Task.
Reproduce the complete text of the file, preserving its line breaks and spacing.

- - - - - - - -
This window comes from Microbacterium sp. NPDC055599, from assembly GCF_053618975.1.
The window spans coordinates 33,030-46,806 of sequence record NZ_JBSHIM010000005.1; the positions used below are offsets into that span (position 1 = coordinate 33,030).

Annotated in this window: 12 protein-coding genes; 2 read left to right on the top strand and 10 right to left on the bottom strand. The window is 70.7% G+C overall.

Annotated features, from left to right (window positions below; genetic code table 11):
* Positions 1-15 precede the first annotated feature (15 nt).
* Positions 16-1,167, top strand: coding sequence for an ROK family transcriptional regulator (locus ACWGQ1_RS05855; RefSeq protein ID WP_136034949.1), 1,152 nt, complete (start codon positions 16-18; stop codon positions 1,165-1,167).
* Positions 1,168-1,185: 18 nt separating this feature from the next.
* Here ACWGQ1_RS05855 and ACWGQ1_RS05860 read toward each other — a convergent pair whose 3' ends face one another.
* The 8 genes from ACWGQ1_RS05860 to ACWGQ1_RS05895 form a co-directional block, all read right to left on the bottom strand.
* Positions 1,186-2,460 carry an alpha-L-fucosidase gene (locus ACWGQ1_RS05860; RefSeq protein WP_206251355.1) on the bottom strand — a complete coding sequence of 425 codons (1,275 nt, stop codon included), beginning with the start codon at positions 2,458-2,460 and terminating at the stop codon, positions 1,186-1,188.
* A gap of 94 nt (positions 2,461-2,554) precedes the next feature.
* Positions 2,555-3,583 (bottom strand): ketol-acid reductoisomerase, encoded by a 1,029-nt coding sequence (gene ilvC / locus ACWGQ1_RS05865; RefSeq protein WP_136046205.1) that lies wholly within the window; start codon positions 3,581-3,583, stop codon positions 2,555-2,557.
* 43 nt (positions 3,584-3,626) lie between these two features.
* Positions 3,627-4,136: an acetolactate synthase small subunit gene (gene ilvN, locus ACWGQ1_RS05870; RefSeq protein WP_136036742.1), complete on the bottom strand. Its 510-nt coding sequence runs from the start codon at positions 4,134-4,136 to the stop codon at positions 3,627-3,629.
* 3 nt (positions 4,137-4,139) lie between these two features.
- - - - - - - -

This window comes from Microbacterium sp. NPDC055599, from assembly GCF_053618975.1.
The window spans coordinates 33,030-46,806 of sequence record NZ_JBSHIM010000005.1; the positions used below are offsets into that span (position 1 = coordinate 33,030).

Annotated in this window: 12 protein-coding genes; 2 read left to right on the top strand and 10 right to left on the bottom strand. The window is 70.7% G+C overall.

Annotated features, from left to right (window positions below; genetic code table 11):
* Positions 1-15 precede the first annotated feature (15 nt).
* Positions 16-1,167, top strand: coding sequence for an ROK family transcriptional regulator (locus ACWGQ1_RS05855; RefSeq protein ID WP_136034949.1), 1,152 nt, complete (start codon positions 16-18; stop codon positions 1,165-1,167).
* Positions 1,168-1,185: 18 nt separating this feature from the next.
* Here ACWGQ1_RS05855 and ACWGQ1_RS05860 read toward each other — a convergent pair whose 3' ends face one another.
* The 8 genes from ACWGQ1_RS05860 to ACWGQ1_RS05895 form a co-directional block, all read right to left on the bottom strand.
* Positions 1,186-2,460 carry an alpha-L-fucosidase gene (locus ACWGQ1_RS05860; RefSeq protein WP_206251355.1) on the bottom strand — a complete coding sequence of 425 codons (1,275 nt, stop codon included), beginning with the start codon at positions 2,458-2,460 and terminating at the stop codon, positions 1,186-1,188.
* A gap of 94 nt (positions 2,461-2,554) precedes the next feature.
* Positions 2,555-3,583 (bottom strand): ketol-acid reductoisomerase, encoded by a 1,029-nt coding sequence (gene ilvC / locus ACWGQ1_RS05865; RefSeq protein WP_136046205.1) that lies wholly within the window; start codon positions 3,581-3,583, stop codon positions 2,555-2,557.
* 43 nt (positions 3,584-3,626) lie between these two features.
* Positions 3,627-4,136: an acetolactate synthase small subunit gene (gene ilvN, locus ACWGQ1_RS05870; RefSeq protein WP_136036742.1), complete on the bottom strand. Its 510-nt coding sequence runs from the start codon at positions 4,134-4,136 to the stop codon at positions 3,627-3,629.
* 3 nt (positions 4,137-4,139) lie between these two features.